Member projects of the EUCAN ELSI Collaboratory have had considerable success in creating platforms and networks to share data. These efforts were initiated according to the DPD, prior to the enactment of the GDPR and the associated change in joint controllership rules. The transition from the DPD to the application of joint and several liability under the GDPR has slowed or prevented our efforts to enable international data sharing to facilitate the reuse of the data in the health sector.

To achieve heightened success in stimulating inter-institutional and international collaboration that engenders an improved standard of data protection, the following interpretation of the GDPR can be recommended. The law should empower prospective joint controllers to apportion their respective responsibilities according to contractual terms of their own determination. It should not hold such joint controllers to a standard of joint and several liability. If joint controllers do not enter into contracts that define their respective data protection responsibilities, supervisory authorities and courts should interpret their respective responsibilities in concordance with the role of each in the overall arrangement, as arises from the factual situation. This approach reaffirms the rule in the DPD [20]. It could be incorporated to the GDPR through an amendment, through jurisprudence confirming its continued application, or through EDPB guidance. This position could also be confirmed in a GDPR Code of Conduct directed to healthcare or research data processing [14].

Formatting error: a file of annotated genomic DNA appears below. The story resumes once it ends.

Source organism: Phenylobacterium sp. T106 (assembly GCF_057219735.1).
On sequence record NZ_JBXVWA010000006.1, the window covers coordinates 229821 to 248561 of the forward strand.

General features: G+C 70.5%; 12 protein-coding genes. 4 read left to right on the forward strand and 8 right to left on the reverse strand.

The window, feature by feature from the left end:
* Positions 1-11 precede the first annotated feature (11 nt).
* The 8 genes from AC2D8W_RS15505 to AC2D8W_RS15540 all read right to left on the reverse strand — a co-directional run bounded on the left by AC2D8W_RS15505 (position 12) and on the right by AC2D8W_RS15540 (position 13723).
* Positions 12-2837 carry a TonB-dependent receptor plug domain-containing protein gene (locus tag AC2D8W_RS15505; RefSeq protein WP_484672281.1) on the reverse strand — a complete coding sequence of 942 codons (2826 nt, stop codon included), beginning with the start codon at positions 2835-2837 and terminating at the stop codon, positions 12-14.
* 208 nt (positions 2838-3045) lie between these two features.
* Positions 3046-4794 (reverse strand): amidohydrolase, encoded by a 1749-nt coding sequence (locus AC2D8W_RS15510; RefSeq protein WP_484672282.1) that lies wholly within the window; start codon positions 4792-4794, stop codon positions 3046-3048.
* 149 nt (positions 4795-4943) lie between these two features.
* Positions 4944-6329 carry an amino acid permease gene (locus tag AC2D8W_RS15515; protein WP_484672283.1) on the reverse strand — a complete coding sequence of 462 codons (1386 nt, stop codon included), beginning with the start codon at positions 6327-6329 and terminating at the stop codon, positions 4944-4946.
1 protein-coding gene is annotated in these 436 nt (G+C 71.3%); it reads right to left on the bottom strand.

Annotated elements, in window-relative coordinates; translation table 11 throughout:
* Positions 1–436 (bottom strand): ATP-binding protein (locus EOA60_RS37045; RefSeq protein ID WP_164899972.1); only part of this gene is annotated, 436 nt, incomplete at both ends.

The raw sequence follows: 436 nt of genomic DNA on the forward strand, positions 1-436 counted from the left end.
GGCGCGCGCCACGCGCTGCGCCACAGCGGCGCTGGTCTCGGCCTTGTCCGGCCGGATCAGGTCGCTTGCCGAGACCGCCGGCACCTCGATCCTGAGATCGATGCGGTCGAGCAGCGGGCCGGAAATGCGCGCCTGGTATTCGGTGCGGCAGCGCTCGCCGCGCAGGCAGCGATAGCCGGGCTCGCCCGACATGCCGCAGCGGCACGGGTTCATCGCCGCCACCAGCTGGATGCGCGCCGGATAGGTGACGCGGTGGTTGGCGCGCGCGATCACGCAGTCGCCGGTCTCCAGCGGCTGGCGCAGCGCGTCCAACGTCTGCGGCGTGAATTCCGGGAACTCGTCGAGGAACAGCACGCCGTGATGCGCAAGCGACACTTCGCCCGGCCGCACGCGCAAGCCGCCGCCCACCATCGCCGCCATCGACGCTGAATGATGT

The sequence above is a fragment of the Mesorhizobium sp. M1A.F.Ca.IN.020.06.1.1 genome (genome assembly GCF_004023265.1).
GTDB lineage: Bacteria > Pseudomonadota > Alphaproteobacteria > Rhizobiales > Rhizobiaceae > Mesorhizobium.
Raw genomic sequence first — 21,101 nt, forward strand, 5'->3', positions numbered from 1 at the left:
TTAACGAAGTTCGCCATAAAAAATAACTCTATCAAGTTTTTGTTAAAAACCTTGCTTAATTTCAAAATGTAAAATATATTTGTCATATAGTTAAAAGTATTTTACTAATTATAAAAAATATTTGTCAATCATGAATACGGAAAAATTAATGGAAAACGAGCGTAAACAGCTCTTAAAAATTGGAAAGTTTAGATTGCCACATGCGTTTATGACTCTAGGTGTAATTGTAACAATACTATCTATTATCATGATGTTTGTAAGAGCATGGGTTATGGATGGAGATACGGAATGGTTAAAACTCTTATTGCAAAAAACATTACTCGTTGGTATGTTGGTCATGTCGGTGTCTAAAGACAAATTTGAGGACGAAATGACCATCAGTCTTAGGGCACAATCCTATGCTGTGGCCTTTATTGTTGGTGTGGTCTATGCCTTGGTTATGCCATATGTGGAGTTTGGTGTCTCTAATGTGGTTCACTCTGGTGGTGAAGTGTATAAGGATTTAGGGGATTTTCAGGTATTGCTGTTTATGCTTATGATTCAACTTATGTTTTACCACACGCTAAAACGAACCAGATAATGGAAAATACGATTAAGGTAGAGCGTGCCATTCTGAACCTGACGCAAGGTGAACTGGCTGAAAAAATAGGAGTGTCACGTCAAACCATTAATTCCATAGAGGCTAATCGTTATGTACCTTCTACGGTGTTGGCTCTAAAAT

Further justification for this proposed reversion is the following. The GDPR made the explicit choice to alter the DPD’s liability rule, so as to subject joint controllers to joint and several liability. Recital 146 of the GDPR explains this choice, stipulating that: “Data subjects should receive full and effective compensation for the damage they have suffered. Where controllers or processors are involved in the same processing, each controller or processor should be held liable for the entire damage.” [19]

This liability rule dissuades organisations from collaborating in performing data processing, and providing ancillary services. Indeed, numerous organisations will choose not to participate in a collective effort if it requires them to bear the compliance risk associated to the non-compliance of the other collaborators. However, inter-organisational collaboration is crucial both to performing data sharing, and to guaranteeing an appropriate degree of data protection in performing such sharing. The punitive liability rule articulated in the GDPR might indeed provide tortfeasors with a wider range of defendants to pursue. But it incentivizes organisations to opt out from large-scale efforts to securely share data for fear of liability, reducing collaboration in sharing data and in ensuring that such sharing achieves an appropriate standard of data protection.